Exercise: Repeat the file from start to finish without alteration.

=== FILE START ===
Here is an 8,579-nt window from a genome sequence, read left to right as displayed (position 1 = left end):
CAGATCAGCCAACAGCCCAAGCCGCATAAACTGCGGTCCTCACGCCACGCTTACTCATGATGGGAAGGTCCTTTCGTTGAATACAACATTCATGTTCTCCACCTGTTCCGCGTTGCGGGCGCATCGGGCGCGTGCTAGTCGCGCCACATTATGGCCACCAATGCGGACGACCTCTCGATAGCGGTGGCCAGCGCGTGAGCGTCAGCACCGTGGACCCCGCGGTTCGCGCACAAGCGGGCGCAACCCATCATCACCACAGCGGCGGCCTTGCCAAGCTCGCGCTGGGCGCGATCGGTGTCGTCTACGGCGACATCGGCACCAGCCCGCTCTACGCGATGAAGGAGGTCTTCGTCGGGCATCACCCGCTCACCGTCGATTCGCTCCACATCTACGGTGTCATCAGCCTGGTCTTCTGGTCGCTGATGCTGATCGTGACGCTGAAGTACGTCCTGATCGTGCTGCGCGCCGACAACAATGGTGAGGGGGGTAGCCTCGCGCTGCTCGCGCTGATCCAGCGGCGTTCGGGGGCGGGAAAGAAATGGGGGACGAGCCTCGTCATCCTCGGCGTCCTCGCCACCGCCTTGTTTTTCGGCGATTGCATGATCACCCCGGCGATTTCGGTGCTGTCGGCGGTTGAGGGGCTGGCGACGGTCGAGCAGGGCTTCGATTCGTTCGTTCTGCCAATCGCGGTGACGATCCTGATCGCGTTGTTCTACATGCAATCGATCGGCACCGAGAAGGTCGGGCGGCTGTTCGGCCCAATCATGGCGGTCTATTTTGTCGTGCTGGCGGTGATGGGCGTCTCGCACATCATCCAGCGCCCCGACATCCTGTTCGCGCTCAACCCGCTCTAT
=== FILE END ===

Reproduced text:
Here is an 8,579-nt window from a genome sequence, read left to right as displayed (position 1 = left end):
CAGATCAGCCAACAGCCCAAGCCGCATAAACTGCGGTCCTCACGCCACGCTTACTCATGATGGGAAGGTCCTTTCGTTGAATACAACATTCATGTTCTCCACCTGTTCCGCGTTGCGGGCGCATCGGGCGCGTGCTAGTCGCGCCACATTATGGCCACCAATGCGGACGACCTCTCGATAGCGGTGGCCAGCGCGTGAGCGTCAGCACCGTGGACCCCGCGGTTCGCGCACAAGCGGGCGCAACCCATCATCACCACAGCGGCGGCCTTGCCAAGCTCGCGCTGGGCGCGATCGGTGTCGTCTACGGCGACATCGGCACCAGCCCGCTCTACGCGATGAAGGAGGTCTTCGTCGGGCATCACCCGCTCACCGTCGATTCGCTCCACATCTACGGTGTCATCAGCCTGGTCTTCTGGTCGCTGATGCTGATCGTGACGCTGAAGTACGTCCTGATCGTGCTGCGCGCCGACAACAATGGTGAGGGGGGTAGCCTCGCGCTGCTCGCGCTGATCCAGCGGCGTTCGGGGGCGGGAAAGAAATGGGGGACGAGCCTCGTCATCCTCGGCGTCCTCGCCACCGCCTTGTTTTTCGGCGATTGCATGATCACCCCGGCGATTTCGGTGCTGTCGGCGGTTGAGGGGCTGGCGACGGTCGAGCAGGGCTTCGATTCGTTCGTTCTGCCAATCGCGGTGACGATCCTGATCGCGTTGTTCTACATGCAATCGATCGGCACCGAGAAGGTCGGGCGGCTGTTCGGCCCAATCATGGCGGTCTATTTTGTCGTGCTGGCGGTGATGGGCGTCTCGCACATCATCCAGCGCCCCGACATCCTGTTCGCGCTCAACCCGCTCTAT